We know that life is change; we see it all around us. Yet, we value permanency, dream about lasting bliss. We celebrate significant birthdays, long tenures at jobs, endurance in marriages.   Individually, we want to remain the same and we want the people in our life to be stable and unaltered. Our fairy tales end with life happily ever after and our doxologies envision a world without end. But, of course, life is not like that, and our beliefs and desires for constancy set up a basic paradox that is the cause of much anxiety. And this may be particularly true regarding the changes of aging.

Intellectually, of course, we know that things change. After Darwin and Lyell, we learned transformation happens on a large and slow scale to the world around us.  (Although global warming may be speeding things up.) We know from our own observations that babies grow up, have children,  suffer successes and tragedies, cope or fail to cope,  and age. Yet, we choose to worship the illusive stability rather than the pervasive change. In our culture we have very few metaphors for the benefits of change; it is good to be as solid and stable as a rock, but it is not usually a compliment to be a chameleon or a shape-changer. And woe to the politician who admits to changing his mind! But – if we haven’t learned the lesson in earlier years – aging teaches us change in inevitable.

Ovid, of course, knew. He was at the end of an era which internalized myths in which physical metamorphoses were used to demonstrate the power – for good and bad – of change.   His tales (Metamorphoses) are full of transformation, starting from the changes that formed the earth, moving through the conversion of people to trees, birds, deer, and ending with alterations in his own world, including contemplations of the changes death will make on his own body. Ovid puts the most direct sermon on the subject of change, however, in the mouth of Pythagoras, the ancient Greek philosopher of music, vegetarianism, and reincarnation who admonishes us (and note the word suffer in the last line):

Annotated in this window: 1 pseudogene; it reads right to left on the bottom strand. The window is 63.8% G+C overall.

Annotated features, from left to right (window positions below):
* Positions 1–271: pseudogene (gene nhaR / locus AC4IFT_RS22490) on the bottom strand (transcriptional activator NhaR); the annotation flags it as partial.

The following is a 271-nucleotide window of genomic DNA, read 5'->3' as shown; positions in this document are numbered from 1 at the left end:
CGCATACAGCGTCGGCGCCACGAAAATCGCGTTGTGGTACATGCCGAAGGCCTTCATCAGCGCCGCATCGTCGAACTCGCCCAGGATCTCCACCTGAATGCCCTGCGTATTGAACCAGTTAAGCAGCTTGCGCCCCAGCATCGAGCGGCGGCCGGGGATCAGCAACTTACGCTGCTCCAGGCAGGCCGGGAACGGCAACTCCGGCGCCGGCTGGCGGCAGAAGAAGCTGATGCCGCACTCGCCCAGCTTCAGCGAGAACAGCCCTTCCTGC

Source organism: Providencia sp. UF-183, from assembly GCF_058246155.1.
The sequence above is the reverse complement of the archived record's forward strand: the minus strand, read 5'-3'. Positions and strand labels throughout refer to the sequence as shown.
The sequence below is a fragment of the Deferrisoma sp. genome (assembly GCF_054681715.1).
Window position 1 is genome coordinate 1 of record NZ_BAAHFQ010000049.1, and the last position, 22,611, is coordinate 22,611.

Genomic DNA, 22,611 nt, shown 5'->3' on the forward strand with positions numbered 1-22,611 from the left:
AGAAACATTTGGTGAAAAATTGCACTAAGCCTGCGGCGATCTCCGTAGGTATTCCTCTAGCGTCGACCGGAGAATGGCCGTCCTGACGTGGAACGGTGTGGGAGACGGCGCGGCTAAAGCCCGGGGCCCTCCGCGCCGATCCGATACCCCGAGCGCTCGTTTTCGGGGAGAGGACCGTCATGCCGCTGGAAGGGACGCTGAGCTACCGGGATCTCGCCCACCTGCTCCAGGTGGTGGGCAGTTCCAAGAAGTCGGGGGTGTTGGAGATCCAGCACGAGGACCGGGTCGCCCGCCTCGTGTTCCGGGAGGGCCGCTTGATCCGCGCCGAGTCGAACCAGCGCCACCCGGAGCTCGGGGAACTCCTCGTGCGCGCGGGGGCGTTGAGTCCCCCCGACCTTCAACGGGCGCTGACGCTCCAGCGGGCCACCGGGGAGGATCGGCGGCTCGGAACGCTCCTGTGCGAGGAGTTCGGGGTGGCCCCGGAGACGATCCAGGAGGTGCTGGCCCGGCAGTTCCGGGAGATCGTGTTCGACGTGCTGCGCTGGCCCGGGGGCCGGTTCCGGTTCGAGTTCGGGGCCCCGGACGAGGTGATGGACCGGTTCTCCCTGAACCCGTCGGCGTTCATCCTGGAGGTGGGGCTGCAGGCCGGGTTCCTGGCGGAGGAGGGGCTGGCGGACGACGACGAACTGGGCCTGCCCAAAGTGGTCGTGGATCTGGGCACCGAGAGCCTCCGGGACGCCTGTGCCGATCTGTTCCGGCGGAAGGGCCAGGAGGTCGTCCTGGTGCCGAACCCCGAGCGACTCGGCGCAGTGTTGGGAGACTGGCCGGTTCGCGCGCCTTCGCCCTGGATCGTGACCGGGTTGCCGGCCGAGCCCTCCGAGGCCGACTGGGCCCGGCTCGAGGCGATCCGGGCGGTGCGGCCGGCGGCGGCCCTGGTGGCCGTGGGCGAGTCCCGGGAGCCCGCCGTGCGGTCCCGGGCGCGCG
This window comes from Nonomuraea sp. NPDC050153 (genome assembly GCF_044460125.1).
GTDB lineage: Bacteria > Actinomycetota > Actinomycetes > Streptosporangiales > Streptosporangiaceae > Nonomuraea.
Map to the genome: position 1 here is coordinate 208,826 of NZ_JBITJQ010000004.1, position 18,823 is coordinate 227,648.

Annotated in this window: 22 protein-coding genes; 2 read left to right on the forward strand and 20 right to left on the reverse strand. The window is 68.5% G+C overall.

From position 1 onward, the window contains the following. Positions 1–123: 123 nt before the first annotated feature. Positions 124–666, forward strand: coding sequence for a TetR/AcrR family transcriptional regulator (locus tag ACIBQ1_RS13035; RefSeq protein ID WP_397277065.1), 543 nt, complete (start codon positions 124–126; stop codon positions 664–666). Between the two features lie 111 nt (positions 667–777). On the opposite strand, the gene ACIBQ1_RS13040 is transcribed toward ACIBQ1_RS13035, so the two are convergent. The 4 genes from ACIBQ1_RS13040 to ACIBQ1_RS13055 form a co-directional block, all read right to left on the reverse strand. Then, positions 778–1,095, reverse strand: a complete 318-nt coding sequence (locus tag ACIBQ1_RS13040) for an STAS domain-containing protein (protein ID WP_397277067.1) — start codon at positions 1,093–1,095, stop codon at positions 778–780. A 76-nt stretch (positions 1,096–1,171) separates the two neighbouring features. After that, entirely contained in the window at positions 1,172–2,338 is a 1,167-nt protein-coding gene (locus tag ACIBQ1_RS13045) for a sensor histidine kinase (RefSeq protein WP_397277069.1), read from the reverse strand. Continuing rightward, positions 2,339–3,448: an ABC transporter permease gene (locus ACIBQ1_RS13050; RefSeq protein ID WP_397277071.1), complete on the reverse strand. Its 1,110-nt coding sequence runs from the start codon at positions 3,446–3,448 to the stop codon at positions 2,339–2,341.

Remember this:
The heavens and all below them, earth and her creatures,
All change, and we, part of creation, also
Must suffer change.

            Ovid’s Metamorphoses are tales of change; while they may signify psychological or spiritual change, they are mostly stories of physical change. The intangible becomes manifest. Perhaps to understand change, we need a material phenomenon. Perhaps it takes powerful evidence to remind us that stability is an illusion. The fantastic is necessary for us to comprehend that reality is a constantly metamorphosing world around us. It is a paradox.

Ovid’s extraordinary changes also remind us that we cannot live without metaphors. (In another post, I will explore how metaphors for aging have changed over the years.) In the seventeenth century, the western world lost one set of metaphors, but eventually new ones appeared. The void must be filled. There are things that we cannot understand by thinking about them in abstract terms; we need metaphors and the imagination. Milton calls the imagination as the chief faculty serving reason:

But know that in the soul
Are many lesser faculties that serve
Reason as chief; among these fancy next
Her office holds. (Paradise Lost V)

Of course, we must remember that metaphors are simply correspondences, Correspondences that require imagination (fancy). Ovid inspired me to write a number of stories of metamorphoses set in the current era. I have started by posting “Gift to the Widows.” Let your fancy roam and see if it can bring anything back to nourish your reason. And feel free to chortle.


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